Investors cheered Starbucks'(NASDAQ:SBUX) latest earnings report, sending the stock up almost 10% Monday to an all-time high.

The headline numbers were solid: Comparable sales were up 3% in the quarter, driving 11% revenue growth to $6.3 billion, which edged out expectations of $6.27 billion. Adjusted earnings per share increased 13% to $0.62, which topped estimates of $0.60. 

The report seemed to restore investor confidence after the stock plunged in June when the company said it would close 150 underperforming stores and lowered its quarterly sales forecast. Indeed, Starbucks' numbers looked solid across the board -- but its comparable sales growth was driven by a price hike rather than increased traffic. 

Globally and in the U.S. traffic fell by 1%, even though comps were up 4% in the U.S. thanks to a 5% increase in the average transaction thanks to higher prices. Traffic growth is crucial for restaurant chains: They can only raise prices so often and by so much, and the most efficient way to generate consistent comparable sales growth is by attracting new customers or enticing the same customers to visit more often.

A barista holds a Starbucks holiday cup.

Image source: Starbucks.

Show me the people

The traffic decline at Starbucks is nothing new. For the fiscal year just finished, traffic was down 1% both globally and in the Americas, which followed a year in which it was flat in both categories. 

The puzzling part here is that the traffic struggles come even as Starbucks is executing in other key initiatives. Starbucks' loyalty program continues to attract new members, as Rewards members increased 15% in the U.S. to 15.3 million. Mobile Order & Pay also saw more adoption among customers, and now accounts for 14% of transactions in the U.S., up from 10% the year before. You would think that given the growth of those two initiatives Starbucks' customer count would be increasing, but that hasn't been the case.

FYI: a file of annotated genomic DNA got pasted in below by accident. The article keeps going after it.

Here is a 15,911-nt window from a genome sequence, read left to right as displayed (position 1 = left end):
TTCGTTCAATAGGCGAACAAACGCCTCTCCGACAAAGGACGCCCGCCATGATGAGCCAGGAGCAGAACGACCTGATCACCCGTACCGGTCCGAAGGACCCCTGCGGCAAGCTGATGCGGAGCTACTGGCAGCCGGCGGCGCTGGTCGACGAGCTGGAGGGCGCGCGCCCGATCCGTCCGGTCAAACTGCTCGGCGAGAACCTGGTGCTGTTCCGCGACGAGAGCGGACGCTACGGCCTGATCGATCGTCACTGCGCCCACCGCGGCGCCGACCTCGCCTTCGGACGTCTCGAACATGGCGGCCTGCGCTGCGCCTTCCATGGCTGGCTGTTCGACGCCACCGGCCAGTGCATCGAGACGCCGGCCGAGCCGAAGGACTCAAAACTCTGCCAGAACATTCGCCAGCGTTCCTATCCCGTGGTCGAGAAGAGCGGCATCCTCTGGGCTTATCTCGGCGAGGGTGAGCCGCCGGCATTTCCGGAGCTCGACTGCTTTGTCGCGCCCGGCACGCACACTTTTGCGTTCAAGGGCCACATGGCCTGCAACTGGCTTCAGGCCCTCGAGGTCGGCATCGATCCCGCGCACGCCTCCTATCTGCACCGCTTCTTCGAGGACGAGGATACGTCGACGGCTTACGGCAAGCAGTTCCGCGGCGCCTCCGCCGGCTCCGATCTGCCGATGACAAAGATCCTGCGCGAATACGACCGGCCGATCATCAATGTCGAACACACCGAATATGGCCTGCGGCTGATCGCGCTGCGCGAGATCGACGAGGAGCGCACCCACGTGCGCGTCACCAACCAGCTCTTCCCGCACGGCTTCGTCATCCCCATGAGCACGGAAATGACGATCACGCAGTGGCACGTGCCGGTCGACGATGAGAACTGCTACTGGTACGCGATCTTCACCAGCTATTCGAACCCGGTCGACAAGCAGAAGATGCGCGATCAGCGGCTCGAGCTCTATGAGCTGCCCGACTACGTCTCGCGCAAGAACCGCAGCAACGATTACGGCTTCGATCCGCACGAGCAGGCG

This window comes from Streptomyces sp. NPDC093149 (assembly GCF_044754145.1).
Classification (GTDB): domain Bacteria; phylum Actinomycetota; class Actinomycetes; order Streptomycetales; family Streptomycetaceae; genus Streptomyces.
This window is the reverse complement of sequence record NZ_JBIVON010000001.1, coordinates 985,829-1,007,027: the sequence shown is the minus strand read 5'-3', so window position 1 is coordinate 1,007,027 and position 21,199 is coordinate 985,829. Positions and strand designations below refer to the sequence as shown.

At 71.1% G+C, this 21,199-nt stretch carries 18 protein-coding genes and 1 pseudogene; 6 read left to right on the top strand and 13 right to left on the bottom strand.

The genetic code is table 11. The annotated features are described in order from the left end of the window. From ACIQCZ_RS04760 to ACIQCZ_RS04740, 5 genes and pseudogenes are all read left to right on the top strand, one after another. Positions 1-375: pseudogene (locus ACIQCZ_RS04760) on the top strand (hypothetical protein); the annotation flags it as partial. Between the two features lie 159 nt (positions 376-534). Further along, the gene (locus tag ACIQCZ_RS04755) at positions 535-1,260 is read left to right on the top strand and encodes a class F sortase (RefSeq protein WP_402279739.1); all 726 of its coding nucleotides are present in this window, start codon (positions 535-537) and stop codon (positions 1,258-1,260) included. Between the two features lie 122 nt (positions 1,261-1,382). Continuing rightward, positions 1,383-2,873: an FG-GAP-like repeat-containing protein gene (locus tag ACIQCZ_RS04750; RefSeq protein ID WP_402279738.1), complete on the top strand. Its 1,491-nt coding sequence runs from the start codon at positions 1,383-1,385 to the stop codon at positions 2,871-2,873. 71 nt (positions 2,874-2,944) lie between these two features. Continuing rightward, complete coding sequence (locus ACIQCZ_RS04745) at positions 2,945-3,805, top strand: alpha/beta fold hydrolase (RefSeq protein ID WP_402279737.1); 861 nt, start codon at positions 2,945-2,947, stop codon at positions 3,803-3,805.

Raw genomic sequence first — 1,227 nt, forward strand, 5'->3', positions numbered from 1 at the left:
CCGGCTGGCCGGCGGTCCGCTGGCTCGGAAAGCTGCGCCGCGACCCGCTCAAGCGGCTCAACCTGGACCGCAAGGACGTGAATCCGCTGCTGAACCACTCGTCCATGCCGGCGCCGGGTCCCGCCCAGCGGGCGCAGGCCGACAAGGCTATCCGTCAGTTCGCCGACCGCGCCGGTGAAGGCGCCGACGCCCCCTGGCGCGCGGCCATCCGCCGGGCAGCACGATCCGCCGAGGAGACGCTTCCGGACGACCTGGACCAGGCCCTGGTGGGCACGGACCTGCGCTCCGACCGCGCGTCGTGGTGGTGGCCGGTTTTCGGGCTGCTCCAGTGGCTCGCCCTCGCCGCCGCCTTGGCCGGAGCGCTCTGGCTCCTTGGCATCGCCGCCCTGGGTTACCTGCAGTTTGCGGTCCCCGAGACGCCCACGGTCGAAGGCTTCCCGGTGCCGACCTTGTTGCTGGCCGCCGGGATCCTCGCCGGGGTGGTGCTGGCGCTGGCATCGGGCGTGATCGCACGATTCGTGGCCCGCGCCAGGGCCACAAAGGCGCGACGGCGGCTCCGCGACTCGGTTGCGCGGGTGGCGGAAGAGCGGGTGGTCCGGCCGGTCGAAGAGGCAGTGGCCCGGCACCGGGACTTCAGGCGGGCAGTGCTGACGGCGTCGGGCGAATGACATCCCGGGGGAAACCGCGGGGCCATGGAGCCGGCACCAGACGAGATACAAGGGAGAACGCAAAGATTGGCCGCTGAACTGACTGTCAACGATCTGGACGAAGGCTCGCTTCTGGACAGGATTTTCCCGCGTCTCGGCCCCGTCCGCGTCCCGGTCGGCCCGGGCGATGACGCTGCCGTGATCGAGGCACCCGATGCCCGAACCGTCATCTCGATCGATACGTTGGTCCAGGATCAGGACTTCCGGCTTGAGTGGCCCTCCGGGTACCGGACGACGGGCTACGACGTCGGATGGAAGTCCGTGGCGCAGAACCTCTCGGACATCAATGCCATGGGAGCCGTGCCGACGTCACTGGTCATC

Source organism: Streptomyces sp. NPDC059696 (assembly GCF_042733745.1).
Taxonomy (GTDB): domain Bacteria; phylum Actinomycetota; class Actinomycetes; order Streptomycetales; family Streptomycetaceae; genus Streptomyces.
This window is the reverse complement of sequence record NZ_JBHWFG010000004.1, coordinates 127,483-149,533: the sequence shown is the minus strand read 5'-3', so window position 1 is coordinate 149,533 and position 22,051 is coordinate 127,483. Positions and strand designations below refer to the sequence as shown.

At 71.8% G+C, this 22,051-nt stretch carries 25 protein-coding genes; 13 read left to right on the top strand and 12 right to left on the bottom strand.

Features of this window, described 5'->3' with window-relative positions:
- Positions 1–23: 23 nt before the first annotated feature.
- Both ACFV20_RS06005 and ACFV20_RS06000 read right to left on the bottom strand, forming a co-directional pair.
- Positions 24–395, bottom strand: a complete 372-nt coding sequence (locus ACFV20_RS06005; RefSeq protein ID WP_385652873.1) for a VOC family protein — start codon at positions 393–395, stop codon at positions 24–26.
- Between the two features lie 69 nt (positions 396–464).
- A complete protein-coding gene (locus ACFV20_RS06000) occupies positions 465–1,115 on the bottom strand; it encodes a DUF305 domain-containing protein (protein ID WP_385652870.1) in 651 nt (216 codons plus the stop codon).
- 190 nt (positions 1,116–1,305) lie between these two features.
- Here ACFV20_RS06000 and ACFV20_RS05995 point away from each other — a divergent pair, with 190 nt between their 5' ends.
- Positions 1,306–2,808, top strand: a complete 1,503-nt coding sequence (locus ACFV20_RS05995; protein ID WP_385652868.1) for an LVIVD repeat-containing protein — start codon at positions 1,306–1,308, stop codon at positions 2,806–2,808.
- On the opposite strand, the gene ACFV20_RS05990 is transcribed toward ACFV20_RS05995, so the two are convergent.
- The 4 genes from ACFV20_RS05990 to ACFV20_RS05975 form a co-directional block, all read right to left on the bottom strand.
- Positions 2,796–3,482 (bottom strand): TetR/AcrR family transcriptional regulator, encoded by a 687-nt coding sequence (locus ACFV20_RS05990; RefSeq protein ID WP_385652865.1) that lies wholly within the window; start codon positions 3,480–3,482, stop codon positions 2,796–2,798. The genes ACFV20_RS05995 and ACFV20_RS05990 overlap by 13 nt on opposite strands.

COO Roz Brewer said the company grew transactions during its morning peak hours, but afternoons continue to be a pain point. A combination of factors may be weighing on afternoon traffic, including an oversaturated store base, declining traffic in mall-based stores, and competition, both from other fast-food chains and independent coffee shops. McDonald's, (NYSE: MCD) notably, has made a push for the Starbucks customer with its all-day breakfast and improved coffee lineup.

Not just a Starbucks problem

Traffic has been down broadly in the fast-food industry over the last three years. Black Box Intelligence, an industry research firm, said that traffic across the industry fell 1.3% in the third quarter, though that was actually the best quarterly performance in three years. Despite declining traffic, the overall industry saw comps grow 1.2% as rising prices offset the traffic declines.

McDonald's CEO Steve Easterbrook described a similar struggle, calling the industry a market share battleground and saying, "I don't see many people out there in the sector who are actually growing traffic" on his recent earnings call. Restaurant expansion by chains large and small means that comparable traffic growth has been minimal and sales growth has instead comes from new units. Dunkin' Brands (NASDAQ: DNKN), arguably Starbucks' closest rival, has seen a similar pattern; comparable sales were up 1.3% in its most recent quarter, but traffic declined nonetheless.

What's a coffee giant to do?

Starbucks' management has a plan to lift traffic over the current fiscal year. It's working to free up employees to make more "customer connections" by removing administrative tasks from the store and automating inventory, which will give them more time to focus on store cleanliness and speed of service, in addition to customer relationships. Brewer detailed those initiatives on the earnings call and said that innovations in beverages such as the company's cold brew platform, along with enhancements in its digital experience, would also help drive traffic.

It's clear that there's no silver bullet for Starbucks to solve its traffic challenges, and the broader industry woes should tamp down investor expectations. However, Starbucks trades at a premium to most of its fast-food peers at a P/E of 27, which means that investors are expecting above-average growth from the java giant. In other words, if Starbucks can't solve its traffic problem, the stock is likely to be stuck in neutral, despite the recent post-earnings pop.

Jeremy Bowman owns shares of Starbucks. The Motley Fool owns shares of and recommends Starbucks. The Motley Fool recommends Dunkin' Brands Group. The Motley Fool has a disclosure policy.